Jonathan D. Tward, MD, PhD
Department of Radiation Oncology
Huntsman Cancer Institute at the University of Utah
Salt Lake City, UT
There are few controversies in oncology as divisive as the value of prostate-specific antigen (PSA) screening and subsequent treatment for prostate cancer. Two widely reported and mature prospective trials, the European Randomized Study of Screening for Prostate Cancer (ERSPC)1
and the Prostate, Lung, Colorectal, and Ovarian (PLCO) Cancer Screening Trial,2
found marginal to no benefit for PSA screening with overall survival as the primary endpoint.
This led the US Preventive Services Task Force to recommend against PSA screening.
Specialty societies such as the American Academy of Family Practice, the American Society of Clinical Oncology, and the American Geriatric Society have issued warnings against PSA screening as part of their “Choosing Wisely” initiatives of the American Board of Internal Medicine Foundation.
So if the probable fate of a PSA-screened person is not death from prostate cancer, does the test have any merit? In the ERSPC trial 9.6% of men in the screened group and 6% of men in the control group were diagnosed with prostate cancer. This translates to a number needed to screen (NNS) of 28 persons to diagnose an additional prostate cancer. In the PLCO trial, the NNS was 89 persons. (The actual NNS is almost certainly lower due to contamination in the control groups of men who actually received PSA screening.) Interestingly, in the subgroup of men with minimal to no comorbidities, the NNS to prevent one prostate cancer death was only five persons.3
In order to know if identifying these cancers through screening was worthwhile absent a mortality benefit, we would have to know if screening otherwise maintained or improved quality of life.
Impact of “Conservative” Approach
In 2009, Lu-Yao and colleagues used the SEER-Medicare database4
to study the fate of men with localized prostate cancers who were initially put on a “conservative” management approach.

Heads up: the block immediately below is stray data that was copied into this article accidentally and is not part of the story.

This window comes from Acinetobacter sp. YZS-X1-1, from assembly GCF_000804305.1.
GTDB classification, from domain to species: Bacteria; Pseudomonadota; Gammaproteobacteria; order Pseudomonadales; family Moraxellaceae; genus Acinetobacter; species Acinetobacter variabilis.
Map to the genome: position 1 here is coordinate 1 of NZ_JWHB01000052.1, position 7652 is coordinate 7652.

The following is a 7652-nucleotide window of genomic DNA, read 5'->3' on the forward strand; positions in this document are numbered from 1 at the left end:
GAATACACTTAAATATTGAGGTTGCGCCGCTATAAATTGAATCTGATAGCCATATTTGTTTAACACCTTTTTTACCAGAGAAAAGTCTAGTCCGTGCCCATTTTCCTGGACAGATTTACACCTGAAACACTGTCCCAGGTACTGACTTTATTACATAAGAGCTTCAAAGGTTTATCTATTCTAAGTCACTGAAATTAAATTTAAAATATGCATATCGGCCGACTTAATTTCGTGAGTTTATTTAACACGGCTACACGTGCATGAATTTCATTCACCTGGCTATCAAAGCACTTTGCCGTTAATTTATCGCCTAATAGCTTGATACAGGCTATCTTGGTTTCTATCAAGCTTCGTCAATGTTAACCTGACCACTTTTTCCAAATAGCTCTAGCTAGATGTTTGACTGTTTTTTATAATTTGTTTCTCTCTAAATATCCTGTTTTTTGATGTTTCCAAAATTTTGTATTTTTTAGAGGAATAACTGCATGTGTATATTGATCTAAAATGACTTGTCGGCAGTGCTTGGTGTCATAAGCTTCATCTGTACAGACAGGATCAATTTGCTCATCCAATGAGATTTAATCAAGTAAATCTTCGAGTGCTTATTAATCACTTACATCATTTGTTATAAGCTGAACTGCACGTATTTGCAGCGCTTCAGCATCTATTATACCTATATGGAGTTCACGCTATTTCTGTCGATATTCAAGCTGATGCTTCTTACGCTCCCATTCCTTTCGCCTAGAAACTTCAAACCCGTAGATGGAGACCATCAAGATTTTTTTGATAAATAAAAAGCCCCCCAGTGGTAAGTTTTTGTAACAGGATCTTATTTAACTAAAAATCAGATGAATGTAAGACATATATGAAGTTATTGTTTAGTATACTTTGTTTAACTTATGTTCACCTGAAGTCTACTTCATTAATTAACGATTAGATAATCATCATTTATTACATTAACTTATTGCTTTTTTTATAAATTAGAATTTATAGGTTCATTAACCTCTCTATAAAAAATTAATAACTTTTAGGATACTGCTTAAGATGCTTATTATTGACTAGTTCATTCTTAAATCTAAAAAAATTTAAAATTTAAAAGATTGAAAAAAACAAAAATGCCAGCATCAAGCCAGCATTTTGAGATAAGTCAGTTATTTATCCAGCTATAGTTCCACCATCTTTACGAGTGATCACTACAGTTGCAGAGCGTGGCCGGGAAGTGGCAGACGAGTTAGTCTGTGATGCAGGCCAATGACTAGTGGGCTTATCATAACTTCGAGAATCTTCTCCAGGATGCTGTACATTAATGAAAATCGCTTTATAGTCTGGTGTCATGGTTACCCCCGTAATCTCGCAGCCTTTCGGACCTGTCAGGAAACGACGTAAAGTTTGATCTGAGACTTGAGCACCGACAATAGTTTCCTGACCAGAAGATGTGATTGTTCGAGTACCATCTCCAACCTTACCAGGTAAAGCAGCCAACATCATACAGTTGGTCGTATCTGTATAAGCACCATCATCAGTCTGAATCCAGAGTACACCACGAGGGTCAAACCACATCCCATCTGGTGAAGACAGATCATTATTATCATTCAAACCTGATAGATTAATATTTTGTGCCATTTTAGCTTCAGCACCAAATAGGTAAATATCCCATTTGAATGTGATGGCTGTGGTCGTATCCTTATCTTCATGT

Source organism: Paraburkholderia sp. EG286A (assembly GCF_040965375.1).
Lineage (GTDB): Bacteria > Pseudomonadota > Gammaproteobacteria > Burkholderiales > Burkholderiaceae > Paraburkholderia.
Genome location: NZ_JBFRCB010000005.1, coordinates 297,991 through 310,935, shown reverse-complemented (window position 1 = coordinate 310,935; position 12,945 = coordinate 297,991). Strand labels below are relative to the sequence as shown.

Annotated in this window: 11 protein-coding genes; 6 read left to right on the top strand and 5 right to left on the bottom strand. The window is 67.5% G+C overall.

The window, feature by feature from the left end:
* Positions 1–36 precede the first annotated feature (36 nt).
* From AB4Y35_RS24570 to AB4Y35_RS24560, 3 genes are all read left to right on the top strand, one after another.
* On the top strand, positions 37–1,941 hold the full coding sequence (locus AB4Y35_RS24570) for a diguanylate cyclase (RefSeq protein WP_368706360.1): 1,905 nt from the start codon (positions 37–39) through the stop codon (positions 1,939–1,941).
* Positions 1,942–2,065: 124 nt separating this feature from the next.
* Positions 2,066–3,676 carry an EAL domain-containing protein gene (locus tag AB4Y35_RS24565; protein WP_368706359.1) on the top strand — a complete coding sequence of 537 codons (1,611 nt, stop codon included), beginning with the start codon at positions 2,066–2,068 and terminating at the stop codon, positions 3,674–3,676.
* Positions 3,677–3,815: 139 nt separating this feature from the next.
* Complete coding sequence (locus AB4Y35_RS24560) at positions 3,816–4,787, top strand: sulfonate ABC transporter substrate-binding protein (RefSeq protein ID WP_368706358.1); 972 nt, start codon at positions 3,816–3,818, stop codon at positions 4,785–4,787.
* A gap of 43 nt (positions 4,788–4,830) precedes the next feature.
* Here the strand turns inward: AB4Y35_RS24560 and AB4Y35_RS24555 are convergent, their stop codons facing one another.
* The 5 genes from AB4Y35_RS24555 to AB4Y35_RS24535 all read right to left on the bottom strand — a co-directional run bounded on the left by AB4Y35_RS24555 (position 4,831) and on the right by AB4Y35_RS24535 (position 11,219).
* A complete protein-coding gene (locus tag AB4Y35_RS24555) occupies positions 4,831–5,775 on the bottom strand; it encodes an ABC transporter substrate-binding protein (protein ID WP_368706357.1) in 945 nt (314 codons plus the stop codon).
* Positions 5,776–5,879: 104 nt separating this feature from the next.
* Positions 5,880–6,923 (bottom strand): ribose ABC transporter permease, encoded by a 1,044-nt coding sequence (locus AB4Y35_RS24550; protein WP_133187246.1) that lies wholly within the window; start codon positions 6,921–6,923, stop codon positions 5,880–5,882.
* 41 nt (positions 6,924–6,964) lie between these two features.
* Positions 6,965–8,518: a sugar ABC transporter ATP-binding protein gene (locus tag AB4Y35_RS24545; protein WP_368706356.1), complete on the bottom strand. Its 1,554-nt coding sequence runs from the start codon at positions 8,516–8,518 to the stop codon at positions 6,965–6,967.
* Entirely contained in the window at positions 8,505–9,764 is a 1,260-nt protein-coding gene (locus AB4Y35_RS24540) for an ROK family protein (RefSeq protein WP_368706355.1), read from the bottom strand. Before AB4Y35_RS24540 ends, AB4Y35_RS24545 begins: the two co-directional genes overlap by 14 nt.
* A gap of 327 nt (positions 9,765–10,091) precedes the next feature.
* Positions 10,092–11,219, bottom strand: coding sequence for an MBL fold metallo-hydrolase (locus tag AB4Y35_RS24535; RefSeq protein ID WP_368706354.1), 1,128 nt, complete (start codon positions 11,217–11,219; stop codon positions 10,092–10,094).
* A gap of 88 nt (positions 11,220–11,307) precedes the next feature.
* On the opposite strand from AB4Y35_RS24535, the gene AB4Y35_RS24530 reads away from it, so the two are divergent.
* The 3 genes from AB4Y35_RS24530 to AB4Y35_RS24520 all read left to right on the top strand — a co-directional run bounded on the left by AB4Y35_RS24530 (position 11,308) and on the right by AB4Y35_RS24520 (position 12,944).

Like the randomized screening trials, prostate cancer deaths were uncommon, with fewer than 6% of these men dying of prostate cancer in the decade following the diagnosis. In PSA screen– diagnosed men aged 66 to 74 years with Gleason sum cancers of 5 to 7, six out of every 10 men were treated with androgen-deprivation therapy (ADT). One in 10 men were treated with palliative radiotherapy, chemotherapy, or spinal surgery. These treatments occurred within the first decade following diagnosis, and ADT was started within the first six months following diagnosis the majority of the time.
Revisiting Radical Treatment Strategy
If we further conclude that, most of the time, the fate of a patient with PSA screening–detected prostate cancer who does not choose a curative- intent treatment upfront leads to ADT—and a concomitant decrease in quality of life and potentially serious health problems—would treating them with a definitive therapy have altered the subsequent use of androgen deprivation and palliative therapy?
The Prostate Cancer Intervention Versus Observation Trial (PIVOT) trial,5
which tracks a mostly PSA-screened population randomized to surgery or observation, did report on nonmortality endpoints. Buried in the supplemental appendix to the publication is the finding of an absolute risk reduction of 6% in the prostatectomy group over the watch-and-wait group (number needed to treat of 17) to prevent bone metastasis.
Notable was the fact that this change in development of bone metastases was realized almost exclusively within the first eight years following diagnosis. The PIVOT trial has not reported on hormone therapy–free survival.